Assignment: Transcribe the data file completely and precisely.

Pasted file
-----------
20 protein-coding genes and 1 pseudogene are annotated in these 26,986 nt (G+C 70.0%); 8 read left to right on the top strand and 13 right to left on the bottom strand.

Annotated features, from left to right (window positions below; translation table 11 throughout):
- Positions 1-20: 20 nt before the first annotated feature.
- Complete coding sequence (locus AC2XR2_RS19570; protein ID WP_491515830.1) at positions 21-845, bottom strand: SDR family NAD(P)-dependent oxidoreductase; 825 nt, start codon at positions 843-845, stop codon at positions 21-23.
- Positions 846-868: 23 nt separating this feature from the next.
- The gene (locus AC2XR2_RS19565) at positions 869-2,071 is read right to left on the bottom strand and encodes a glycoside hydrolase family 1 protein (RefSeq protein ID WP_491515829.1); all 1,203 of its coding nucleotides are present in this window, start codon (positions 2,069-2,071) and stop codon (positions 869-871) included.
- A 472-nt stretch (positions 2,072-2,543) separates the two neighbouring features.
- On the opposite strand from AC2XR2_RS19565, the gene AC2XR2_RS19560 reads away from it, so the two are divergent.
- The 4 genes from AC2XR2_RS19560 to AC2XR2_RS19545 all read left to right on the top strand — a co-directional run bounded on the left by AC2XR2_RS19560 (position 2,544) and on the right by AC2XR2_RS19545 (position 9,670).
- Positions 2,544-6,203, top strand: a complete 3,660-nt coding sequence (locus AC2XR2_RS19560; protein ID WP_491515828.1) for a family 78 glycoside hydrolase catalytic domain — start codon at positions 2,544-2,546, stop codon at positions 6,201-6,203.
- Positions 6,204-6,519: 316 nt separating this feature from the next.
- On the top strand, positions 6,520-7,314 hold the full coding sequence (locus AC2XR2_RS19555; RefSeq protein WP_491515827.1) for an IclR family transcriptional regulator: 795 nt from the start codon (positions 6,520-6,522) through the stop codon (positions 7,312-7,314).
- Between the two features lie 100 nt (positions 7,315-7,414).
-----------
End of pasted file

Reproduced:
20 protein-coding genes and 1 pseudogene are annotated in these 26,986 nt (G+C 70.0%); 8 read left to right on the top strand and 13 right to left on the bottom strand.

Annotated features, from left to right (window positions below; translation table 11 throughout):
- Positions 1-20: 20 nt before the first annotated feature.
- Complete coding sequence (locus AC2XR2_RS19570; protein ID WP_491515830.1) at positions 21-845, bottom strand: SDR family NAD(P)-dependent oxidoreductase; 825 nt, start codon at positions 843-845, stop codon at positions 21-23.
- Positions 846-868: 23 nt separating this feature from the next.
- The gene (locus AC2XR2_RS19565) at positions 869-2,071 is read right to left on the bottom strand and encodes a glycoside hydrolase family 1 protein (RefSeq protein ID WP_491515829.1); all 1,203 of its coding nucleotides are present in this window, start codon (positions 2,069-2,071) and stop codon (positions 869-871) included.
- A 472-nt stretch (positions 2,072-2,543) separates the two neighbouring features.
- On the opposite strand from AC2XR2_RS19565, the gene AC2XR2_RS19560 reads away from it, so the two are divergent.
- The 4 genes from AC2XR2_RS19560 to AC2XR2_RS19545 all read left to right on the top strand — a co-directional run bounded on the left by AC2XR2_RS19560 (position 2,544) and on the right by AC2XR2_RS19545 (position 9,670).
- Positions 2,544-6,203, top strand: a complete 3,660-nt coding sequence (locus AC2XR2_RS19560; protein ID WP_491515828.1) for a family 78 glycoside hydrolase catalytic domain — start codon at positions 2,544-2,546, stop codon at positions 6,201-6,203.
- Positions 6,204-6,519: 316 nt separating this feature from the next.
- On the top strand, positions 6,520-7,314 hold the full coding sequence (locus AC2XR2_RS19555; RefSeq protein WP_491515827.1) for an IclR family transcriptional regulator: 795 nt from the start codon (positions 6,520-6,522) through the stop codon (positions 7,312-7,314).
- Between the two features lie 100 nt (positions 7,315-7,414).